What have you learned? Determine what you can do or do differently to rectify the situation and others’ feelings in the future. If appropriate, revisit the person or group to let them know what to look for from you in the future. This reinforces you heard and considered their perspectives and feelings, and lets them know what to look for in your behavior in the future. 

An artful apology can build your leadership presence and credibility by demonstrating relationship intelligence and your willingness to learn.

-Andrea Zintz, Career Coach, President, Strategic Leadership Resources

In Honor of the Women who have Inspired Us

Submitted by Womenworking on Fri, 03/06/2015 - 09:03

To celebrate Women's History Month, check out our new video! Who's a woman who inspired you?

Video Editor: Michelle Purpura

Three Ways to be Viewed as a Leader, Not Just a Manager

Submitted by Womenworking on Thu, 03/05/2015 - 09:40

What is the secret to creating a strong leadership presence when our main duties are managing?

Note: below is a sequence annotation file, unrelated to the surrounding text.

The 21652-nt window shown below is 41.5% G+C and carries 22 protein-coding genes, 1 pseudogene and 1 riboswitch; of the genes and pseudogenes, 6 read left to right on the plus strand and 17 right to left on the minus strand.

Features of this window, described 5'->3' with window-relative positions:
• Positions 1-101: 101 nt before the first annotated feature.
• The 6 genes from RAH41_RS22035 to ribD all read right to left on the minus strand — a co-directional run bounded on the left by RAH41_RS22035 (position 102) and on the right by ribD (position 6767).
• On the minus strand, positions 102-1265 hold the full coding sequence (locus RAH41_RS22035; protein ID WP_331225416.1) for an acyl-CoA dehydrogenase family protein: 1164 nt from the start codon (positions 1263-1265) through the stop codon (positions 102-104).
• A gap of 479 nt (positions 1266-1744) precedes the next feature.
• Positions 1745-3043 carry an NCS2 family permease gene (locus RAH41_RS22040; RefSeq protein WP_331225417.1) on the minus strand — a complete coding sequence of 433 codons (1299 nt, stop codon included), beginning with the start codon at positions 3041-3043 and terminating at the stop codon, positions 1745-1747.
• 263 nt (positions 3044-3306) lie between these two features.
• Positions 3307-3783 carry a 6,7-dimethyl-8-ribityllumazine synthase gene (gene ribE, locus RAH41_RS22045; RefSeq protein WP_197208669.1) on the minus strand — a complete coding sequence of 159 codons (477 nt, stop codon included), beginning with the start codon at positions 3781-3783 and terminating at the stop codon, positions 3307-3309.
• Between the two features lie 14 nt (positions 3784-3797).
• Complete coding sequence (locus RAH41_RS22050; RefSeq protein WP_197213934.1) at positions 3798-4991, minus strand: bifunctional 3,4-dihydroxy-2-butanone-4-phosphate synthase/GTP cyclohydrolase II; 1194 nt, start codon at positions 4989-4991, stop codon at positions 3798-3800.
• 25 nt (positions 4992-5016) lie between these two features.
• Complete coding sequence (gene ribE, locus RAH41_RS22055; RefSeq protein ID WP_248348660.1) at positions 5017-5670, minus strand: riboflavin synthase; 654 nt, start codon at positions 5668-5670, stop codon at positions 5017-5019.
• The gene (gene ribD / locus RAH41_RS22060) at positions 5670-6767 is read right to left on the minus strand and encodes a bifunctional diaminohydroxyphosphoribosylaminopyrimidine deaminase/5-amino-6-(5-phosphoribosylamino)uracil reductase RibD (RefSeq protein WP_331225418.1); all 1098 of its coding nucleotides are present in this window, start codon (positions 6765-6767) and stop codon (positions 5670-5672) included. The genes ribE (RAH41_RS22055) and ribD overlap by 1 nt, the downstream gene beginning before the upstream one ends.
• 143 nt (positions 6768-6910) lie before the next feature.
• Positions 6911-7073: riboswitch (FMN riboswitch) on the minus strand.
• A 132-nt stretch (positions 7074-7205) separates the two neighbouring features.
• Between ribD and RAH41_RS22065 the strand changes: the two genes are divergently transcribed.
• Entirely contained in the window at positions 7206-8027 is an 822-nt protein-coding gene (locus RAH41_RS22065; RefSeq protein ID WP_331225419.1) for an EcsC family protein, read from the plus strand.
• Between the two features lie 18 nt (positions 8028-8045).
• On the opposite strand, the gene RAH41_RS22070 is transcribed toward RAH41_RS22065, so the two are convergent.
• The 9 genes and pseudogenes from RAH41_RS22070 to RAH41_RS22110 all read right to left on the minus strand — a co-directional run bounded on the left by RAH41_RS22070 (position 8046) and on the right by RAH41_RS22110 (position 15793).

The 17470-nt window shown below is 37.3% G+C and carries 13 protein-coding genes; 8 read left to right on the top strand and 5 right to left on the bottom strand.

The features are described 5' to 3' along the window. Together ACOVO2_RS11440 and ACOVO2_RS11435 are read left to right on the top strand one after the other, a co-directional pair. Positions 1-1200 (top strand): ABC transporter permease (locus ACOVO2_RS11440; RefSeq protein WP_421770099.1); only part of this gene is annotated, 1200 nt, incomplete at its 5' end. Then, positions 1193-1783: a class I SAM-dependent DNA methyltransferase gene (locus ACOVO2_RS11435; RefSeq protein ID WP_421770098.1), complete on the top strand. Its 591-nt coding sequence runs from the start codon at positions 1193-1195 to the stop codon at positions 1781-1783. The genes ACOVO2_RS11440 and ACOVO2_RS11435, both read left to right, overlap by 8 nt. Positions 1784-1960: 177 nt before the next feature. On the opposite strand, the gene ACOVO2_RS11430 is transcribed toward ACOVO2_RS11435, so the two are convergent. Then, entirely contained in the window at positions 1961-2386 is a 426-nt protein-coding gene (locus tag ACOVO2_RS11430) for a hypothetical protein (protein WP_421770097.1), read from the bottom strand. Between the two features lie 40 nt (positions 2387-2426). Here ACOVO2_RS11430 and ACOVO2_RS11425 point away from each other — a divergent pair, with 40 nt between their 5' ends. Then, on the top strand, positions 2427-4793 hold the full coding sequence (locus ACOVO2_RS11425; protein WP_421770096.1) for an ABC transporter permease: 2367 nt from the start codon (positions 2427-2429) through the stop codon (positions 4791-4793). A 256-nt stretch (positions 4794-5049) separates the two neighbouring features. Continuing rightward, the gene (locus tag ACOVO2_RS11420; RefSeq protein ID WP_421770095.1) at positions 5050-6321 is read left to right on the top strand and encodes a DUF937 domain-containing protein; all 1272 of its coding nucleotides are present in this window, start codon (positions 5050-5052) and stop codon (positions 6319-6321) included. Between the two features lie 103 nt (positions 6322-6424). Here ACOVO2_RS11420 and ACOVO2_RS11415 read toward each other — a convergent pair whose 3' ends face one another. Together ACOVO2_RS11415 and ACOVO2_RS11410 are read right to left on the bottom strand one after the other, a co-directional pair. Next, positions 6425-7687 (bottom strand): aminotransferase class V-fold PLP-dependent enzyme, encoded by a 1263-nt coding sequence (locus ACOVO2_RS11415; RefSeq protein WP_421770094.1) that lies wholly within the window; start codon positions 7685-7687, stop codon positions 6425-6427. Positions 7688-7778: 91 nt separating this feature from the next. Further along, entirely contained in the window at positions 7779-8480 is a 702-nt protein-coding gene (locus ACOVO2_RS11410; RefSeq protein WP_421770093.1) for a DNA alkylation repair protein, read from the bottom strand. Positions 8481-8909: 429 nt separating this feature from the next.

Let’s look at what usually takes up most of our time; managing work, problems, people and ourselves.

Managing is all about ensuring the production of consistently excellent outcomes. To get there, we strive to deliver consistency by managing through objectives, holding people accountable for clear, measurable results, and developing systematic and well-integrated processes. The focus in managing is learning from the past and applying it to the present, and solving problems with sound decisions. These critical behaviors ensure our stakeholders—our customers—get what they expect day after day, year after year. Without these results, nothing else matters. They are the foundation on which we build our credibility and reputation.